Create a Safe Haven
Choose an escape-proof interior room with no exit to outdoors.
Be sure all windows are completely closed and covered with curtains or blinds.
Give your dog opportunities to hide under or behind furniture or inside a closet.
Give him bedding in loose layers so that he can make a “nest” if he wants to.
Keep the door to the room either open or closed but put a sign on the door to alert guests and remind family members.
Day One Task
1. Take a picture of your dog happy and relaxed.
2. Answer two questions:
1. Where will your dog’s Safe Haven be?
2. What are 3 things you will include in his Safe Haven?
3. Then share:
Post your dog’s picture along with your answers to the two questions in the Day One thread in the Facebook Group:
Should You Use a Crate?
If your dog is normally relaxed in his crate, move it into his Safe Haven. The crate door can be either open or closed. If closing the door makes your dog anxious, then leave the crate door open. Let your dog decide if he wants to stay in his crate or not.
Put extra bedding in the crate and cover it with a sheet to make it feel like a good place to hide.
If you or your dog have negative feelings about the crate, then do not include it in your Safe Haven plans.
Calming music or a noise machine: https://icalmpet.com/ https://positively.com/dog-wellness/dog-enrichment/music-for-dogs/canine-noise-phobia-series/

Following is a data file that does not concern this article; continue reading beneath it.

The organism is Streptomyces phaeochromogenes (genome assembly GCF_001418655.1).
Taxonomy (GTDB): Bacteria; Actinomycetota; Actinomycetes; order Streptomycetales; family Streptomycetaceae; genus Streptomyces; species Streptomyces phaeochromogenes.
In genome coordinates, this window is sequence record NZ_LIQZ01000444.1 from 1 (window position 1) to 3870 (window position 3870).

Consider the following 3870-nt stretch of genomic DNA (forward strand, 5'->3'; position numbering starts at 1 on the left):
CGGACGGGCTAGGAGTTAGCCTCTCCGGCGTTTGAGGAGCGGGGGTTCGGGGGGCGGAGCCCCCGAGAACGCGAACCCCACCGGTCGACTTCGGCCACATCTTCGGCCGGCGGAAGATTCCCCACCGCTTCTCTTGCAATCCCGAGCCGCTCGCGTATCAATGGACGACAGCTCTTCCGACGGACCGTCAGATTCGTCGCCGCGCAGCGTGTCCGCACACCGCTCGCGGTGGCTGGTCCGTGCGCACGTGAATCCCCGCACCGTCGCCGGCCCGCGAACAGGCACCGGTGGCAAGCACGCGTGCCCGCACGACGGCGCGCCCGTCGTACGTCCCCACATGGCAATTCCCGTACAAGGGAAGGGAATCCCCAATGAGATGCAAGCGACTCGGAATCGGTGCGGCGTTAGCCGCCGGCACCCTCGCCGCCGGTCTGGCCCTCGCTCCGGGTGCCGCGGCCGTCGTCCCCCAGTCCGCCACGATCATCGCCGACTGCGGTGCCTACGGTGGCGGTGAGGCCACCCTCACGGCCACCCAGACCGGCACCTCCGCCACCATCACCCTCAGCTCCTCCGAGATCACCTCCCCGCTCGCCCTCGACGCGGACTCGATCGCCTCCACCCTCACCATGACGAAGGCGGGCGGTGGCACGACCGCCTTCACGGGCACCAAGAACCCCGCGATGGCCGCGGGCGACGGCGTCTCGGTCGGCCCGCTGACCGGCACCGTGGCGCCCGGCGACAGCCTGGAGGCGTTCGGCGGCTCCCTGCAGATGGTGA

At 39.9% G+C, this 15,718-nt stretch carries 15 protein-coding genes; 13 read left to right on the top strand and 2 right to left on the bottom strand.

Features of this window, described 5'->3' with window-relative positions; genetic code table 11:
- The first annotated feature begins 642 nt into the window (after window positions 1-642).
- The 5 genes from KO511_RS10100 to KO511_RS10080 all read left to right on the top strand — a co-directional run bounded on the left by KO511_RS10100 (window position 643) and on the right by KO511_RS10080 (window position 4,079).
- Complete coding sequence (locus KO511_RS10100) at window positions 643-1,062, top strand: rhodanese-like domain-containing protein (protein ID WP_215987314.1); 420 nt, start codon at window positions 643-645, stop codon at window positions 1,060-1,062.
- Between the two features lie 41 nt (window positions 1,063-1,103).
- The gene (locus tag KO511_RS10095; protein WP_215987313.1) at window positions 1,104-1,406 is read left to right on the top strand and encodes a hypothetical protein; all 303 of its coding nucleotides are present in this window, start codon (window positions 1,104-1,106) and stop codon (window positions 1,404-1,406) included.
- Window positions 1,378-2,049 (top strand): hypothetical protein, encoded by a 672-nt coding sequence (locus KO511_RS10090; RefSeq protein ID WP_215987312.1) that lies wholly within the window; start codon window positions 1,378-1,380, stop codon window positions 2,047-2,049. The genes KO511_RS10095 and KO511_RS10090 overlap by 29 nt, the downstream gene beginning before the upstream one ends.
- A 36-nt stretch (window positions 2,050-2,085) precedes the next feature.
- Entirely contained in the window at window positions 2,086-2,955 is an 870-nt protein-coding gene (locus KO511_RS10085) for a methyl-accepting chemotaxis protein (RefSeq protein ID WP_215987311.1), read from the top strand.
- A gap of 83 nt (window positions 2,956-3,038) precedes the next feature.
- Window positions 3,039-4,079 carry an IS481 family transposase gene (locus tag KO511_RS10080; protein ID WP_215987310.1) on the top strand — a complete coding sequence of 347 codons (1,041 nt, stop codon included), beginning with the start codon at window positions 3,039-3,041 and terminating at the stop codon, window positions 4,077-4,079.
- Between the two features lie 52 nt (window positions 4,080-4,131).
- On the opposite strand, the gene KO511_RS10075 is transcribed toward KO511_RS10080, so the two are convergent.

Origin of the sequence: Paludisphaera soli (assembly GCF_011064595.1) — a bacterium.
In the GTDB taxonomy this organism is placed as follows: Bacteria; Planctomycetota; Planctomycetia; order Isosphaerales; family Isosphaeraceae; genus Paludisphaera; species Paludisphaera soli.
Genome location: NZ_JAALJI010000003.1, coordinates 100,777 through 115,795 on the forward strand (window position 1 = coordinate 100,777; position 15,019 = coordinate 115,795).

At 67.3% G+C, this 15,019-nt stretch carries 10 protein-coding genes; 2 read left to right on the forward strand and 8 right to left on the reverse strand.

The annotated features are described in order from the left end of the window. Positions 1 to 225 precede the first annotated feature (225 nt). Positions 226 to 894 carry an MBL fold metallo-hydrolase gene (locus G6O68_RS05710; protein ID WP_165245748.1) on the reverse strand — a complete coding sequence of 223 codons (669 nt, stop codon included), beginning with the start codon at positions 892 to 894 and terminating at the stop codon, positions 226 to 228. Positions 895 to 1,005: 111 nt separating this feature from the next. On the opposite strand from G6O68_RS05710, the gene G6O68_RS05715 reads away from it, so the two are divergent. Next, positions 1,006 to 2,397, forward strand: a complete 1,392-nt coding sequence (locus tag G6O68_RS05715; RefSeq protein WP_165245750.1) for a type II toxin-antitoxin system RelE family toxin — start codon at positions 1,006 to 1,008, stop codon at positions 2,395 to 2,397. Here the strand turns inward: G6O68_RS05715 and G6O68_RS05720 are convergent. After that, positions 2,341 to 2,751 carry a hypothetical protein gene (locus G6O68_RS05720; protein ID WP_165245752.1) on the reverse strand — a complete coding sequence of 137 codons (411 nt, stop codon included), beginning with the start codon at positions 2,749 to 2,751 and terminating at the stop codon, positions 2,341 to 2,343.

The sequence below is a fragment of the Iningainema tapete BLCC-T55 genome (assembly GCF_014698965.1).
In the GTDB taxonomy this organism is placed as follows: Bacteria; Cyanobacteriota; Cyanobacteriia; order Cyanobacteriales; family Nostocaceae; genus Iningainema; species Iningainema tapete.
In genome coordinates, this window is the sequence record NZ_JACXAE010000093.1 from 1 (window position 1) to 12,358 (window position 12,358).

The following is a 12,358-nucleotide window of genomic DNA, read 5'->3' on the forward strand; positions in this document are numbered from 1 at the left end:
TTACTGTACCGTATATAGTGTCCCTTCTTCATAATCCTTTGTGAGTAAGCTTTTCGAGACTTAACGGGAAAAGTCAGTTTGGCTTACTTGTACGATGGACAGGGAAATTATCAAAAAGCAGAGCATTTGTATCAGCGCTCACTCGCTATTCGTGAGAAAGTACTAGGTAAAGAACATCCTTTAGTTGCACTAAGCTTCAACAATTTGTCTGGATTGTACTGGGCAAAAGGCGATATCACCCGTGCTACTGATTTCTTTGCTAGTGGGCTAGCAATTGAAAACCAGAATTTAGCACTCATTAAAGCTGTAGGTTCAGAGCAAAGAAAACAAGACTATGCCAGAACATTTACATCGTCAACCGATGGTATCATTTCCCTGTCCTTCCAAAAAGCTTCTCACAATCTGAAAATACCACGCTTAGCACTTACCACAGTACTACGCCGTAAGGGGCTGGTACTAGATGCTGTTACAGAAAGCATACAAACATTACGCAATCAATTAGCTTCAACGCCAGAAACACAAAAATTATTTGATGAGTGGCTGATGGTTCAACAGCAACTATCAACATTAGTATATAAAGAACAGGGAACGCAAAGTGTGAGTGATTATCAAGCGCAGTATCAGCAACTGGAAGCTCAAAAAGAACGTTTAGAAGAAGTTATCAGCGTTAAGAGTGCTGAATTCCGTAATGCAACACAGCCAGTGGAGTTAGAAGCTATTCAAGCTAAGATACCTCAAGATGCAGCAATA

Extra bedding: Add loose bedding for extra comfort and so that your dog can make a “nest” or a hiding place.
Water bowl or water in a spray bottle: It’s important to keep your dog adequately hydrated. If he’s too stressed to drink, you can gently spray some water into the side of his mouth. Use a spray bottle that has only contained clean water.
Chew toys: bully sticks or antlers
Favorite toys: Familiar and comforting. Try distracting the dog with a game of fetch (indoors) or tug.
Food puzzle: Fill with special treats or kibble to keep the dog busy and entertained.
Stuff Kong toys and store them in the freezer until you need them. https://www.kongcompany.com/learn/stuff-a-kong
Sturdy 5-6 ft leash (NOT retractable!): Even if your dog uses a fenced area outdoors, and even if he is usually reliable off leash, you can’t assume what he will do if he panics and his flight instinct drives him to escape. Use a leash. Better safe than sorry.
Sign for the door: Inform guests and remind family members about your dog’s Safe Haven. The sign lets everyone know to respect the dog’s space.
Places to hide: The extra bedding gives him a choice but if your dog wants to hide under the bed instead, just offer him a blanket and a toy and let him keep his chosen hiding place.
Crate (optional): See “Should you use a crate” above.
Check on the dog frequently. Look in on him, make sure he has taken a drink and that he’s reasonably comfortable. A dog that is showing signs of extreme anxiety should not be left alone.
Do not coax or force the dog to “act normal”. Change the dog’s environment, not the dog.
Respect the dog’s space. If he’s hiding, do NOT reach or grab at him. This could appear to be a threat, especially if he’s already frightened. He might snap or growl, even if that behavior is out of character for him. If hiding comforts him, just let him hide.
Brief friends and family members. Explain your plan and get everyone to cooperate.
Put a sign on the door.
Feed and exercise the dog early. Do this before the fireworks get underway as much as possible.
Potty the dog ON LEASH, even if he is normally fine off leash. This is not a normal day. Don’t assume your dog will not panic and try to escape. Cover your bases.